Should I tell the story from my point of view. Will that get the folks watching on my side? Will it set the dump story up better? Telling a personal story of not only Fred and the dump families but of my own history? A good idea? Not sure if this autobiographical story telling style with voice overs and footage of me (minus my face) will help or hurt.
Maybe if I introduce myself at the beginning of the film as the amateur I am it will help the viewer be more involved in the story. I watched "North by Northwest" again recently. In the movie Cary Grant is an ad man pushed into the world of spies/murder/manhunts/love and adventure. The fact he was an everyday dude guy gave the audience something they could identify with-cheer for. Maybe my inept beginner filmmaker security guard status can be used as a bonus somehow. The viewer can follow my simple Joe blow story, and place themselves in the picture just as Hitchcock used Cary Grant's character to pull the viewer in.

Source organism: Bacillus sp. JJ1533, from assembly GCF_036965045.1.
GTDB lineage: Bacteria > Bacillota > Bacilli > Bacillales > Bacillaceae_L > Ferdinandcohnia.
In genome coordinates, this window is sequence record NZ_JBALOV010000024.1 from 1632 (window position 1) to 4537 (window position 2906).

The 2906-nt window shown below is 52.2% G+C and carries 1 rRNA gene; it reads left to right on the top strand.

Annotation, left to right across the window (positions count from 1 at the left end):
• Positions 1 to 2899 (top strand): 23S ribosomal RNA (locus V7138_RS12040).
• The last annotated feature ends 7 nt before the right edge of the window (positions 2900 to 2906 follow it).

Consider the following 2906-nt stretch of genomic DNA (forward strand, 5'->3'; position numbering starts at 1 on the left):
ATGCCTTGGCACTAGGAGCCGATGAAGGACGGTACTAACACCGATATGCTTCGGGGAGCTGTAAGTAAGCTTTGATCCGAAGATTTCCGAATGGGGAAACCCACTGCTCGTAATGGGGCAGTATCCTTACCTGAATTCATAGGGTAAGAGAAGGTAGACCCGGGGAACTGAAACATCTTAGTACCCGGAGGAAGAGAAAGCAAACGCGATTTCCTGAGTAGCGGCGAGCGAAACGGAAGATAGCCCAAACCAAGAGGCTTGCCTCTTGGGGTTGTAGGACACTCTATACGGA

I do not want to use too much of me in this thing, but some snippets might help set up the story and fill in the blanks before getting to the really important stuff of Fred and the families. Maybe I could shoot it now and decide to use it or not use it later on. I might just leave all this ME STUFF on the editing floor later! :)). It might look better down there.
This autobiographical idea would give me some practical practice with the gear before I hit Thailand. I could do some shots working in the darkroom, video of my"Families of the Dump" prints, editing, do some voice overs (speaking honestly of my hopes and fears with seriousness and humor), heck even some non identifiable clips of me in my blue security guard outfit, lumbering about. Even if I do not use the footage, the practice I gain shooting-recording it would probably be beneficial.
Now if I just looked like Cary Grant :)) and had the story-film making skills of Mr. Hitchcock! This idea might actually work!